Riding the Chocolate Train

Riding the Chocolate Train

Within a social-constructivist context, shared experiences offer children a chance to build their understandings of themselves, each other, and the world. Earlier this week, the Cedar community visited the Farmer’s Market in downtown Portland. This rich environment — filled with a variety of colors, textures, flavors and scents — provided us with a memorable, multi-sensory experience.

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In the days leading up to our first field trip, we delved into what it means to be an explorer. As a community, we cracked open the word and uncovered that explorers use several tools: Their eyes, ears, noses, mouths, hands, bodies and brains to understand their questions and ideas.

We were curious about the children’s prior experiences with Farmer’s Markets too. What did they already know about them? What stories and connections would they share with each other before our visit?

I noticed with my hands I could feel these smooth bark chips on the ground. I felt them with my hands. — M.G.

I haven’t been to a Farmer’s Market for a long time. On the MAX train it was kinda wobbly but it was fun. When I smelled it, it kind of smelled like apples. — T.O.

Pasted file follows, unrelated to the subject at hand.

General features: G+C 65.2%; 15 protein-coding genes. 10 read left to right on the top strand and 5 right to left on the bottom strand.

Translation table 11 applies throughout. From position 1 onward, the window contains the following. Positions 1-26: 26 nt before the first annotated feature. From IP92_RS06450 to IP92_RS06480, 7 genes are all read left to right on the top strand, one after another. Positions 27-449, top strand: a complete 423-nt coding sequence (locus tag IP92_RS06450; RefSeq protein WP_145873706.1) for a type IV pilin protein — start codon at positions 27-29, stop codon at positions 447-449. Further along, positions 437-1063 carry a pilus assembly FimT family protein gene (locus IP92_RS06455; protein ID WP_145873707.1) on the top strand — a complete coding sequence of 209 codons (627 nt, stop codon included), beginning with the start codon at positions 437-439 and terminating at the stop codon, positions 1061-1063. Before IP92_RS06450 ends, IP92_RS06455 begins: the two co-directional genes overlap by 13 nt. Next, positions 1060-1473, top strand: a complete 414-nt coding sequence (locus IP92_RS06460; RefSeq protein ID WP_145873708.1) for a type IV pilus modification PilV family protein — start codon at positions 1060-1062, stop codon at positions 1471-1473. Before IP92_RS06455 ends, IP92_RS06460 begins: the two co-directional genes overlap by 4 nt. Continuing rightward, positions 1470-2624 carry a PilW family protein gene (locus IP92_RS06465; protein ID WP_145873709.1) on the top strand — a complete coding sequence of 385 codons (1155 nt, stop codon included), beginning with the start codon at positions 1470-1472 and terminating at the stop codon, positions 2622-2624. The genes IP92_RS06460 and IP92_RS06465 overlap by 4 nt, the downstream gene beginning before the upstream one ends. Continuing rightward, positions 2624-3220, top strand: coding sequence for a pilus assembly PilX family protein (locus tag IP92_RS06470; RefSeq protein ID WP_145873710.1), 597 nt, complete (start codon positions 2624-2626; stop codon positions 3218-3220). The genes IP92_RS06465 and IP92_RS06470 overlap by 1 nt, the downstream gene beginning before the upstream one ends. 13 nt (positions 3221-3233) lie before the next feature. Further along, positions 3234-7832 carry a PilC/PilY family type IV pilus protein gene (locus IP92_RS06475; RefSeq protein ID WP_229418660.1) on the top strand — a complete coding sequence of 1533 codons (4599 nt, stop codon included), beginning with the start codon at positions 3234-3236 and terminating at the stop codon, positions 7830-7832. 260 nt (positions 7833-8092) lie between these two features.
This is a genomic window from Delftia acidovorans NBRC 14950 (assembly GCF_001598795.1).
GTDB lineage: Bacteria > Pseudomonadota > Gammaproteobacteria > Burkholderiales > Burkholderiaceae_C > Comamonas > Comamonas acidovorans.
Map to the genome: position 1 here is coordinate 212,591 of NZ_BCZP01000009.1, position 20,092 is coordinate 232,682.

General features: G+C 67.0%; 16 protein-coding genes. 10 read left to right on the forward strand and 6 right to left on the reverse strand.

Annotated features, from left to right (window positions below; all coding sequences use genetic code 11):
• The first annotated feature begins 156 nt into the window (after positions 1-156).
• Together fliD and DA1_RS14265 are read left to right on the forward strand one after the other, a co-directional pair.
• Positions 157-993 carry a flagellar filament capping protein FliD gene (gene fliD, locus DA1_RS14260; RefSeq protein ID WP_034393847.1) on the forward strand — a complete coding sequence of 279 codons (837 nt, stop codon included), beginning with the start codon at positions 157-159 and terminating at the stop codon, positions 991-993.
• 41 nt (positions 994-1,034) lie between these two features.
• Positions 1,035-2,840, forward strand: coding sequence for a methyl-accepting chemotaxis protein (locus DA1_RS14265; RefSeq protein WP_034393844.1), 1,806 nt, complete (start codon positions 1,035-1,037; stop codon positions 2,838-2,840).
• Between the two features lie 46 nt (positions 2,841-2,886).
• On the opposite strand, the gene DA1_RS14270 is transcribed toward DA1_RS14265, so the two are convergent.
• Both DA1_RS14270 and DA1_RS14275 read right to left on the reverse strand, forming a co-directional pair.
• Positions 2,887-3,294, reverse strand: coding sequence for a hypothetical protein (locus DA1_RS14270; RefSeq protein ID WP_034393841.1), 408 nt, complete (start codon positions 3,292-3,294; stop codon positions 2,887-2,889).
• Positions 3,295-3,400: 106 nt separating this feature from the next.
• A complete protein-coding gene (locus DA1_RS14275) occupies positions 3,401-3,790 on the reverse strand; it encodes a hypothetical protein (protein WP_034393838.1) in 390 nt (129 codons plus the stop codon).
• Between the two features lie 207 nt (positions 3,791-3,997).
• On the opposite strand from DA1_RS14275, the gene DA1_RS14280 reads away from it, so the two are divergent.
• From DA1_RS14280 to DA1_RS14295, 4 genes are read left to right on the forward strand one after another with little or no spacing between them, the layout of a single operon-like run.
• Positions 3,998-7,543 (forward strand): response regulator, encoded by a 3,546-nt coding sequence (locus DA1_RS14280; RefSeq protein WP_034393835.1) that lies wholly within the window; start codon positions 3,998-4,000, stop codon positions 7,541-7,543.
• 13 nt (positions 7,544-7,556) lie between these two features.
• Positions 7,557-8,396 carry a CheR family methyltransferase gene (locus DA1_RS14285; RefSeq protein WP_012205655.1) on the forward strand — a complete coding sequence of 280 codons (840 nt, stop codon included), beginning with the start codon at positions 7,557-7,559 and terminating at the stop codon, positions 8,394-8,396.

When I was at the Farmer’s Market I could hear birds tweeting. — T.R.

I have been to a Farmer’s Market before. I tasted something and it was really good. It was strawberries and they tasted like red flowers! — L.O.

When I was at the Farmer’s Market, I really loved the tiny pumpkin that I saw and I really liked the taste of the honey sticks. — Z.V.

When I was at the Farmer’s Market, I heard some frogs croaking. — H.H.

I went to my daddy’s hospital’s Farmer’s Market and I looked for nuts. — I.S.

A long long time ago, before I was in this school, we went to a Farmer’s Market and we bought stuff and we sold stuff to people and I played in the splash pad. — R.H.

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Since many of the children had not traveled on the MAX train, we walked to the train station one day and watched several trains arrive and leave. This is what we heard from the children while we were in the tunnel:

I notice it’s a little quieter in here. — M.G.

I hear something! — D.R.

Wow, this is weird. — T.O.

I think it’s coming! — Z.V.

I notice a blue light on. — M.G.

That’s for the trains to go. — H.H.

It’s for just in case the trains are riding at night so they see where they’re going. — O.M.

I went on a night train before. I think one’s coming because I see some lights! — T.R.

I’ve been on train before! — T.O.

I noticed the trains were super fast, they have rockets! — M.B.

They were so noisy! — A.R.

They made noises, ooh-ohh-ooh! — B.B.

(Pointing to the wires overhead) I call that zip lines. — W.J.

I call that MAX line. I hear a MAX line! — A.R.

I hear something! “Para Eschucha!” That means, stop and listen. — R.H.

Hey everyone, PARA ESCHUCHA! — M.G.

I hear something … it’s the train! — H.H.

When are these sneaky trains going to come? — M.G.